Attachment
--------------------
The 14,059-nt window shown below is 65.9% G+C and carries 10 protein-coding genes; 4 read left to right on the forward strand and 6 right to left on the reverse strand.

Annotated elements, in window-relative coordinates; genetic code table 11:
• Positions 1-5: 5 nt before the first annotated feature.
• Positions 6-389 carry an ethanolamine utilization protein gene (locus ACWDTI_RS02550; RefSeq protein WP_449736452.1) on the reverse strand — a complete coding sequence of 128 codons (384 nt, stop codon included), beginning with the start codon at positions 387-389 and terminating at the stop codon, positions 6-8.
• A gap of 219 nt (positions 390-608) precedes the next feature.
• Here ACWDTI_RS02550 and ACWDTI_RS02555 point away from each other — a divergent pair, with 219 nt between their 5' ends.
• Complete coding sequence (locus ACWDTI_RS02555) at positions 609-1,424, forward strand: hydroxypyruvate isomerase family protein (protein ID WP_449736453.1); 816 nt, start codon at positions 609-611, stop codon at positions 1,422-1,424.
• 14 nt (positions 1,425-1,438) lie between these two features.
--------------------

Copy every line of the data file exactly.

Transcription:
The 14,059-nt window shown below is 65.9% G+C and carries 10 protein-coding genes; 4 read left to right on the forward strand and 6 right to left on the reverse strand.

Annotated elements, in window-relative coordinates; genetic code table 11:
• Positions 1-5: 5 nt before the first annotated feature.
• Positions 6-389 carry an ethanolamine utilization protein gene (locus ACWDTI_RS02550; RefSeq protein WP_449736452.1) on the reverse strand — a complete coding sequence of 128 codons (384 nt, stop codon included), beginning with the start codon at positions 387-389 and terminating at the stop codon, positions 6-8.
• A gap of 219 nt (positions 390-608) precedes the next feature.
• Here ACWDTI_RS02550 and ACWDTI_RS02555 point away from each other — a divergent pair, with 219 nt between their 5' ends.
• Complete coding sequence (locus ACWDTI_RS02555) at positions 609-1,424, forward strand: hydroxypyruvate isomerase family protein (protein ID WP_449736453.1); 816 nt, start codon at positions 609-611, stop codon at positions 1,422-1,424.
• 14 nt (positions 1,425-1,438) lie between these two features.